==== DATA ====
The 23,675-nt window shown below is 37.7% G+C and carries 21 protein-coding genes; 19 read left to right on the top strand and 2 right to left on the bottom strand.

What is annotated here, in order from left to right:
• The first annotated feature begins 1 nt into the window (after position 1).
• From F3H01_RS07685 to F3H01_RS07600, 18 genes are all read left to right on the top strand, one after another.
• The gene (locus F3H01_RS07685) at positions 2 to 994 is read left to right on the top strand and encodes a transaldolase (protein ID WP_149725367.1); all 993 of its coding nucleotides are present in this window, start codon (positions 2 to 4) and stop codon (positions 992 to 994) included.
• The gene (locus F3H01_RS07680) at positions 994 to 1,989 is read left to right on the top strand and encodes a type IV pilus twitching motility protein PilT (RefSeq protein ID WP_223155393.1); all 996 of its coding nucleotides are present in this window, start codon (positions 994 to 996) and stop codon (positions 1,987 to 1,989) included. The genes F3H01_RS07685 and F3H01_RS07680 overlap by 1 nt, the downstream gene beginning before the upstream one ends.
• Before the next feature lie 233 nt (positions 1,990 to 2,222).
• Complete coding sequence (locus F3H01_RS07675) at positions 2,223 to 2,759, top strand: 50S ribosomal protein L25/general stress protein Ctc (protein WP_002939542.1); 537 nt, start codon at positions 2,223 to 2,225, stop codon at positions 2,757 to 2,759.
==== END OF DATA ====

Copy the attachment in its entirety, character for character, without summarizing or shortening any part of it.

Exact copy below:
The 23,675-nt window shown below is 37.7% G+C and carries 21 protein-coding genes; 19 read left to right on the top strand and 2 right to left on the bottom strand.

What is annotated here, in order from left to right:
• The first annotated feature begins 1 nt into the window (after position 1).
• From F3H01_RS07685 to F3H01_RS07600, 18 genes are all read left to right on the top strand, one after another.
• The gene (locus F3H01_RS07685) at positions 2 to 994 is read left to right on the top strand and encodes a transaldolase (protein ID WP_149725367.1); all 993 of its coding nucleotides are present in this window, start codon (positions 2 to 4) and stop codon (positions 992 to 994) included.
• The gene (locus F3H01_RS07680) at positions 994 to 1,989 is read left to right on the top strand and encodes a type IV pilus twitching motility protein PilT (RefSeq protein ID WP_223155393.1); all 996 of its coding nucleotides are present in this window, start codon (positions 994 to 996) and stop codon (positions 1,987 to 1,989) included. The genes F3H01_RS07685 and F3H01_RS07680 overlap by 1 nt, the downstream gene beginning before the upstream one ends.
• Before the next feature lie 233 nt (positions 1,990 to 2,222).
• Complete coding sequence (locus F3H01_RS07675) at positions 2,223 to 2,759, top strand: 50S ribosomal protein L25/general stress protein Ctc (protein WP_002939542.1); 537 nt, start codon at positions 2,223 to 2,225, stop codon at positions 2,757 to 2,759.